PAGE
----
In profiling various mom & pop stores, Spector covers a lot of ground: around America and occasionally beyond, from meat to music to jewelery to pine furniture. Along the way, he seasons the narrative with gems like this one, about a local diner: “If Perth Amboy was an ethnic melting pot, Texas Lunch was the stove.”

My main quibble with the book is it sometimes lets the great mom & pops stand as representatives of all mom & pops. But as Spector notes, “About a third of family-owned businesses survive to the second generation.” We all have had less-than-great experiences with the other two-thirds. I suspect those businesses hold their own lessons. Maybe that’s an opportunity for Spector to write a sequel.

For now, it’s enough to enjoy The Mom & Pop Store as an alternative to the usual fare of books about big businesses and hot trends. Spector brings us back to basics, in a satisfying way.

Sunday, April 10, 2011

Beautiful and Pointless Numbers about Poetry

Defending poetry with numbers seems as promising as defending a business plan with an interpretive dance. But David Orr’s book Beautiful and Pointless attempts the feat.

From his review in the New York Times Book Review, David Kirby summarizes Orr’s approach:

[W]hat makes “Beautiful and Pointless” different from thousands of other defenses of poetry is that, according to its author, poetry differs from music and stamp collecting in that people’s love for poetry is measurably greater than their love for any other activity. Poetry fans don’t just love poetry a little; they really love it.

To test that hypothesis, Orr went to Google and conducted two different searches, one for “I like X” and one for “I love X,” with X being represented by baseball, cooking, gardening and half a dozen other activities, including movies and poetry. Admittedly, the science behind this research is slightly less complicated than that required to make a lemon meringue pie, but the results are noteworthy. In every instance except two, more people “like” an activity than “love” it; for example, readers of romance novels like that art form 3.36 times more than they love it. The exceptions are poker, which splits 50-50, and — of course — poetry, whose partisans “love” it twice as much as they “like” it.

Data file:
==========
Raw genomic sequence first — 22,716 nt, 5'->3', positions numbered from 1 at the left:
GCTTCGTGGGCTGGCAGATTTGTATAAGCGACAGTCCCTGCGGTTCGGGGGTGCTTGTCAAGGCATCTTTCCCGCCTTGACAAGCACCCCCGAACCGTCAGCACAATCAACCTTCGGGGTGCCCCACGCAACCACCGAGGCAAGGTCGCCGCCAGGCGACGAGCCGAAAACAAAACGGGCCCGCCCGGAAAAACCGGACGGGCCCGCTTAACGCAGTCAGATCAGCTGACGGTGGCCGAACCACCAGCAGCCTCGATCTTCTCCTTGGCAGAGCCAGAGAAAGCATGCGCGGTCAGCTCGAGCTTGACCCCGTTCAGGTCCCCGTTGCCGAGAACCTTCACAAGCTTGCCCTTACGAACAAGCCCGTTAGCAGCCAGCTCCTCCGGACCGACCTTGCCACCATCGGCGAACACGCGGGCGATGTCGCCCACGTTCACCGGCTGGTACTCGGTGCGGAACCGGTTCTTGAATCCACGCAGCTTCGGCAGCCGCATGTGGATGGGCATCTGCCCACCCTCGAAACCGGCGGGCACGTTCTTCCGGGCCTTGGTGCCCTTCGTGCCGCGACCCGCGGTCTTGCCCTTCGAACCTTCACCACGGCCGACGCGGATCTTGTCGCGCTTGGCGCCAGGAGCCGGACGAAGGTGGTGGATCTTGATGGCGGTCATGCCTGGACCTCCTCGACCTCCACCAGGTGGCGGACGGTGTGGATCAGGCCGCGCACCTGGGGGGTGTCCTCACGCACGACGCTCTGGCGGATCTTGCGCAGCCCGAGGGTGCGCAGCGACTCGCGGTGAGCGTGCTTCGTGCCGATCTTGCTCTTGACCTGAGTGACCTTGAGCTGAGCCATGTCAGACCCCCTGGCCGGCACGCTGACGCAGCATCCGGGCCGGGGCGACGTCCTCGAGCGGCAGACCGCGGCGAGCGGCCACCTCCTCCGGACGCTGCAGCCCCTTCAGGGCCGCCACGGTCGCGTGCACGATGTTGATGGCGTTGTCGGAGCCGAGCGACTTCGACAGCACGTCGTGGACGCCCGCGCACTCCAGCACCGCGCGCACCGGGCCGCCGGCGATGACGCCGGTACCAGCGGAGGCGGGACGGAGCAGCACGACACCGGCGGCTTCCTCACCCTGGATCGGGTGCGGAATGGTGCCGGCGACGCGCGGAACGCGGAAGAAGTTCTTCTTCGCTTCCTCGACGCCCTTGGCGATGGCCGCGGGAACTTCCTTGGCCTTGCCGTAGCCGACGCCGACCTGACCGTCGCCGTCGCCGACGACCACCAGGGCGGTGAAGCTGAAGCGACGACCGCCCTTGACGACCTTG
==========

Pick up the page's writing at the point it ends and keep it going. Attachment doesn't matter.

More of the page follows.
Reading that, my first thought was, I hope he searched with those phrases in quotes. With the quotes, Google would find documents containing the phrase as a whole. Without the quotes, Google would find documents that contained all the words but not necessarily in order or together. The difference matters: Much poetry, and commentary about poetry, is about love. The same cannot be said of poker. And it’s debatable where love fits in the world of romance novels. ;) So if Orr did not use quotes around his queries, poetry might have had a big advantage against the others.

Since it was easy to do, I asked Google myself. The answers were surprising.

I tried poetry, without quotes. I got a love-to-like ratio of 0.92. With quotes, I got 0.93. Hmmm. I was expecting Orr’s ratio of 2. Instead of getting double the love, I got no effect.

How about romance novels? With quotes, the ratio was 3.75—which sounds like Orr’s result except it is reversed; Orr’s 3.36 ratio was for like-to-love, whereas my 3.75 was love-to-like. Ouch. But without quotes, I got a love-to-like ratio of 0.43 for romance novels—much closer to Orr’s 3.36 ratio when it is inverted into love-to-like (0.30).

Poker? With quotes, the love-to-like ratio was 1; without quotes, 0.96. That was in line with the 50-50 split (as Kirby put it) that Orr found.

I checked poetry again. For the record, the results were:

  • 74,000,000 for love, no quotes
  • 80,700,000 for like, no quotes
  • 2,750,000 for love, with quotes
  • 2,960,000 for like, with quotes

Maybe, from Orr’s book to Kirby’s review to my interpretation, something got disconnected. But for me, the numbers failed to add up.

Saturday, April 2, 2011

Misguidedly Different

As I check out, the desk guy asks, “How was your stay?”

I say the room was nice, especially the view of Central Park. But I have a question: “Why is my room-key card like this?”

The card is narrower and longer than a credit card. It is too long to fit in a standard wallet. In a pants pocket, it will bend. Sticking out of a shirt pocket, it will evoke that 1950s fashion faux pas, the slide rule.

The desk guy flashes a grimace of recognition. “I asked that question my first day here. They said they wanted to be different.”

If they wanted to be different in this particular, misguided way, they could have at least made their key cards also be slide rules.